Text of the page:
Walk around Toulouse – the pink city
To get to know France better you have to go outside Paris. This is a mandatory rule and advice that every Francophone will give you. I will also not miss saying it. Whether you choose to go to Île-de-France, Nouvelle-Aquitaine, Provence & the Côte d’Azur, each French region offers a certain spirit, history, culture, and its philosophy of life that will make you sing “La vie en rose”.
Only four hours by train from the French capital or two hours from Bordeaux (from where we traveled) is the administrative center of the Occitanie region – the city of Toulouse. Mostly known as the student city, the third most important after Paris and Lyon, it attracts students from all over the world with a university tradition that dates back to the 13th century when the University of Toulouse was founded.
From the very first steps around the city, you can see the color of the buildings, which are in perfect synchronization with the environment. It’s with the colors of the buildings and roofs that Toulouse is known as the Pink City.
The city was built on the Garonne River, one of the biggest and most important rivers in France, and along its course also passes through Spain and flows into the Atlantic Ocean. Two other natural water facilities immediately attracted us – the Canal du Midi and the Canal de Brienne. Water is our element and its proximity always makes us happy. The walk around the river and the Toulouse canals is invigorating and presents the city in a magical light. There is also an organized cruise through the canal, so everyone can decide whatever to take the boats or to walk on foot. Keep in mind that Toulouse is a city that can be easily explored while walking and enjoying the French sky.
Toulouse owns impressive markets (one of them is Victor Hugo), French cuisine is known to everyone and it certainly makes no sense to talk about the aromatic wines, the thousands of varieties of cheese, the grapes aroma, the crispy baguettes, and the multilayered croissants. Toulouse is a vibrant place with crowded streets, which, however, leaves you enough space for breathing some fresh air and to see beyond the crowds. The city has charming neighborhoods, enriching museums, many fashion shops (it’s also considered as a fashion hub, with its local brands), historic sites, and churches, which captivates anyone who has chosen to visit the French city.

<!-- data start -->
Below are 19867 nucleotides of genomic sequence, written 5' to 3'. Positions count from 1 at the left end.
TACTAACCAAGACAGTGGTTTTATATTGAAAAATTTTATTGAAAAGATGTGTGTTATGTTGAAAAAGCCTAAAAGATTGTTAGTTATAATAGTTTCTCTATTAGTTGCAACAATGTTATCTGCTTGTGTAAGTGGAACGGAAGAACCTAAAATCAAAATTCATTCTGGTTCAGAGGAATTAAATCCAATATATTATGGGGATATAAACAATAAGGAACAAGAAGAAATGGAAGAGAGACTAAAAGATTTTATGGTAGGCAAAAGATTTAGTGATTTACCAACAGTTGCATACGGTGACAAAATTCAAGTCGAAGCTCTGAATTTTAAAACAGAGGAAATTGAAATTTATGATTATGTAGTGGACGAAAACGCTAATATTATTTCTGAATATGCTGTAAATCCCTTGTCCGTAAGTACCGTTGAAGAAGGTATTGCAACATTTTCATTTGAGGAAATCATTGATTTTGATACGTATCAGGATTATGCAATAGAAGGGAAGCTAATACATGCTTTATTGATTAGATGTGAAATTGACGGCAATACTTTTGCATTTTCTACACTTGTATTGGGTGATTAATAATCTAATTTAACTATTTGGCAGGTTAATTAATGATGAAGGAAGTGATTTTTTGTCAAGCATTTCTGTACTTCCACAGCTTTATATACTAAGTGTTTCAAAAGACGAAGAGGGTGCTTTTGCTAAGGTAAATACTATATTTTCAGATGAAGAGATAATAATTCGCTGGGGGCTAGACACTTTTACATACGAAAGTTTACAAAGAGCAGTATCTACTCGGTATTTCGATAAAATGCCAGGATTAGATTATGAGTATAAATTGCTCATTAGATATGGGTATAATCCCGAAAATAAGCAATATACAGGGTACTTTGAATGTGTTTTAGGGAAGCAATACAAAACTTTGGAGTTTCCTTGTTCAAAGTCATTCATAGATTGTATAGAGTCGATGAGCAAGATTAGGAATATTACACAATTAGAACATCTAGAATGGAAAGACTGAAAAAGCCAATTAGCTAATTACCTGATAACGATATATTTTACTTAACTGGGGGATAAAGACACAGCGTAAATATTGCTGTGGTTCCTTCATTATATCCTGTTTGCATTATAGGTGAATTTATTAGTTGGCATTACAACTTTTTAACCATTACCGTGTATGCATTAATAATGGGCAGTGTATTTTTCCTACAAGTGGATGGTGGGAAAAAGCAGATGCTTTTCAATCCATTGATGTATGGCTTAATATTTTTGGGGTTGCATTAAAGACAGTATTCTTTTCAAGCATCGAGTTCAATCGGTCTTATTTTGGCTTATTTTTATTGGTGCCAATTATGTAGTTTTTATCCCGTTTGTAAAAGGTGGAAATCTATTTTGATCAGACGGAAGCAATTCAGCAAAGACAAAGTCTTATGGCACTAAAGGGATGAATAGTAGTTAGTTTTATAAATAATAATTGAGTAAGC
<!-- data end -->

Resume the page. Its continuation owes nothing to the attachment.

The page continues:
The first place in our itinerary was the Central Square and the Capitole de Toulouse. It was autumn and the whole square had been turned into a bazaar/flea market offering all kinds of French delicacies. The Capitole building is one of the important landmarks with its impressive neoclassical architecture and now it houses the Municipality and the Theater of Toulouse.
From there we immersed ourselves in the streets that revealed the remarkable history of Toulouse.
Basilique Saint-Sernin de Toulouse – a massive building with breathtaking Romanesque architecture which was very popular in the XI century. Its construction began in the XI century and it was completed in the XII century. It’s inscribed on the UNESCO list of cultural and historical heritage and it is part of the pilgrimage route Santiago de Compostela.
The Jacobin Monastery (or Couvent des Jacobins) is another stop of our walk. This place hides a beautiful courtyard, a popular architectural decision that keeps away the noise and surrounds you with peace. Almost every huge building in Toulouse has such a secret in its heart.
For people who want to immerse themselves in the world art and culture, here is the museum and gallery paradise (probably like every French city). Museum life is part of the city with many institutions that preserve the historical heritage over the centuries. Art is everywhere here, even on the walls, so be sure to look up – you can find impressive murals. The Muséum de Toulouse, The Musée Saint-Raymond, Toulouse archaeological museum, Les Abattoirs – Museum of Modern and Contemporary Art, and many others.
A little bit tired, it is time to take a strong espresso and a butter croissant and to sit on the riverside while watching the New Bridge (Pont Neuf), which is the oldest one in the city. This is a place that locals choose for their daily activities – jogging, relaxing, drinking coffee, and taking a break. Because no one can get tired of this view. Wherever we go across the river it is like one particular building is chasing us – the Dome, which can often be seen in photos of the city. It is part of the old hospital built in the XII century and hosting most of the plague victims. In the last couple of years, the place is closed for visitors because the plan is to become an exhibition hall. But from the outside is still magnificent.
The short story about Toulouse does not end here, I am sure you will create your own. I hope you enjoy it!